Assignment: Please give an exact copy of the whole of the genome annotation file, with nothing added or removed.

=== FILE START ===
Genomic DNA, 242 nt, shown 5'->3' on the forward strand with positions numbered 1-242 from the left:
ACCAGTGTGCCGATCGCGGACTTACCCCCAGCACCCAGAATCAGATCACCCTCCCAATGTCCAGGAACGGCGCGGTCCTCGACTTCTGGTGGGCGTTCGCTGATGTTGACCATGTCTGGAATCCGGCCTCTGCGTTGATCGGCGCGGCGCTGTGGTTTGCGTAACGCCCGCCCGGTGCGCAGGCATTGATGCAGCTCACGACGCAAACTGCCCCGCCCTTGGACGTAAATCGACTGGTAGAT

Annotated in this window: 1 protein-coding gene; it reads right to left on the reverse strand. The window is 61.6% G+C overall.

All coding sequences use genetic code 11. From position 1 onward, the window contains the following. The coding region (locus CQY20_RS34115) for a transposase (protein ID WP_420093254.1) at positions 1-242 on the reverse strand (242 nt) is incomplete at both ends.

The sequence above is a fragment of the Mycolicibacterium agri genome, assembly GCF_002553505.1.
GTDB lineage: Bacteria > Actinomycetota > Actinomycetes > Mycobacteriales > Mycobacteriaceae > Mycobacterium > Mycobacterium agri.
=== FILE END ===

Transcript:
Genomic DNA, 242 nt, shown 5'->3' on the forward strand with positions numbered 1-242 from the left:
ACCAGTGTGCCGATCGCGGACTTACCCCCAGCACCCAGAATCAGATCACCCTCCCAATGTCCAGGAACGGCGCGGTCCTCGACTTCTGGTGGGCGTTCGCTGATGTTGACCATGTCTGGAATCCGGCCTCTGCGTTGATCGGCGCGGCGCTGTGGTTTGCGTAACGCCCGCCCGGTGCGCAGGCATTGATGCAGCTCACGACGCAAACTGCCCCGCCCTTGGACGTAAATCGACTGGTAGAT

Annotated in this window: 1 protein-coding gene; it reads right to left on the reverse strand. The window is 61.6% G+C overall.

All coding sequences use genetic code 11. From position 1 onward, the window contains the following. The coding region (locus CQY20_RS34115) for a transposase (protein ID WP_420093254.1) at positions 1-242 on the reverse strand (242 nt) is incomplete at both ends.

The sequence above is a fragment of the Mycolicibacterium agri genome, assembly GCF_002553505.1.
GTDB lineage: Bacteria > Actinomycetota > Actinomycetes > Mycobacteriales > Mycobacteriaceae > Mycobacterium > Mycobacterium agri.